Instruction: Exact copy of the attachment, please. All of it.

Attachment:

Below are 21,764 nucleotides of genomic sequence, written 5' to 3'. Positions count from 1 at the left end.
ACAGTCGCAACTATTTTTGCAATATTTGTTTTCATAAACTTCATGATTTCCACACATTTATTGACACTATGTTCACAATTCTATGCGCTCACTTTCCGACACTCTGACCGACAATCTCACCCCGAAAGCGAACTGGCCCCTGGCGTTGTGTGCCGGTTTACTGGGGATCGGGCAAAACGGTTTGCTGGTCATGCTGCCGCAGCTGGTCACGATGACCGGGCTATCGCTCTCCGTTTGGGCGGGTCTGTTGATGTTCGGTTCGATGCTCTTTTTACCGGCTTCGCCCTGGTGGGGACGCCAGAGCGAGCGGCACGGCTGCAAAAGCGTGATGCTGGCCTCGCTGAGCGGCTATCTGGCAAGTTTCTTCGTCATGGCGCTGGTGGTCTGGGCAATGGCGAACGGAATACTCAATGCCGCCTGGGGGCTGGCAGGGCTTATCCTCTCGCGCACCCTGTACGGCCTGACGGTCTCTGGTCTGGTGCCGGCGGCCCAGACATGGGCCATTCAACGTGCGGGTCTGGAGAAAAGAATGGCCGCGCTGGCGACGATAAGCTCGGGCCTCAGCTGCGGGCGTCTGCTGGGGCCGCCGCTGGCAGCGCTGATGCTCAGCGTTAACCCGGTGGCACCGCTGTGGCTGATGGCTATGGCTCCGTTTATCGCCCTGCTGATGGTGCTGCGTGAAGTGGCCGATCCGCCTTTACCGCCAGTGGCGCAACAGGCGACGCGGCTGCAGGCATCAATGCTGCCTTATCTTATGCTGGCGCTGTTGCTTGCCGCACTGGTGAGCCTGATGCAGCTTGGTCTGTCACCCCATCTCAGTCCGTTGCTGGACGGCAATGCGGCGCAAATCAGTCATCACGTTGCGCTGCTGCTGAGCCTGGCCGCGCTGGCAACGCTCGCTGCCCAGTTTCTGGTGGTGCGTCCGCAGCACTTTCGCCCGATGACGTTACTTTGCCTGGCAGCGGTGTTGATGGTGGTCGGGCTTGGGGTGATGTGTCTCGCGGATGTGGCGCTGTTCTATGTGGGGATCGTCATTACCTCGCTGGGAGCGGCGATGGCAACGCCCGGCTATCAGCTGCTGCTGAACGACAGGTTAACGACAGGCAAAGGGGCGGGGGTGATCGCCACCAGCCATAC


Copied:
Below are 21,764 nucleotides of genomic sequence, written 5' to 3'. Positions count from 1 at the left end.
ACAGTCGCAACTATTTTTGCAATATTTGTTTTCATAAACTTCATGATTTCCACACATTTATTGACACTATGTTCACAATTCTATGCGCTCACTTTCCGACACTCTGACCGACAATCTCACCCCGAAAGCGAACTGGCCCCTGGCGTTGTGTGCCGGTTTACTGGGGATCGGGCAAAACGGTTTGCTGGTCATGCTGCCGCAGCTGGTCACGATGACCGGGCTATCGCTCTCCGTTTGGGCGGGTCTGTTGATGTTCGGTTCGATGCTCTTTTTACCGGCTTCGCCCTGGTGGGGACGCCAGAGCGAGCGGCACGGCTGCAAAAGCGTGATGCTGGCCTCGCTGAGCGGCTATCTGGCAAGTTTCTTCGTCATGGCGCTGGTGGTCTGGGCAATGGCGAACGGAATACTCAATGCCGCCTGGGGGCTGGCAGGGCTTATCCTCTCGCGCACCCTGTACGGCCTGACGGTCTCTGGTCTGGTGCCGGCGGCCCAGACATGGGCCATTCAACGTGCGGGTCTGGAGAAAAGAATGGCCGCGCTGGCGACGATAAGCTCGGGCCTCAGCTGCGGGCGTCTGCTGGGGCCGCCGCTGGCAGCGCTGATGCTCAGCGTTAACCCGGTGGCACCGCTGTGGCTGATGGCTATGGCTCCGTTTATCGCCCTGCTGATGGTGCTGCGTGAAGTGGCCGATCCGCCTTTACCGCCAGTGGCGCAACAGGCGACGCGGCTGCAGGCATCAATGCTGCCTTATCTTATGCTGGCGCTGTTGCTTGCCGCACTGGTGAGCCTGATGCAGCTTGGTCTGTCACCCCATCTCAGTCCGTTGCTGGACGGCAATGCGGCGCAAATCAGTCATCACGTTGCGCTGCTGCTGAGCCTGGCCGCGCTGGCAACGCTCGCTGCCCAGTTTCTGGTGGTGCGTCCGCAGCACTTTCGCCCGATGACGTTACTTTGCCTGGCAGCGGTGTTGATGGTGGTCGGGCTTGGGGTGATGTGTCTCGCGGATGTGGCGCTGTTCTATGTGGGGATCGTCATTACCTCGCTGGGAGCGGCGATGGCAACGCCCGGCTATCAGCTGCTGCTGAACGACAGGTTAACGACAGGCAAAGGGGCGGGGGTGATCGCCACCAGCCATAC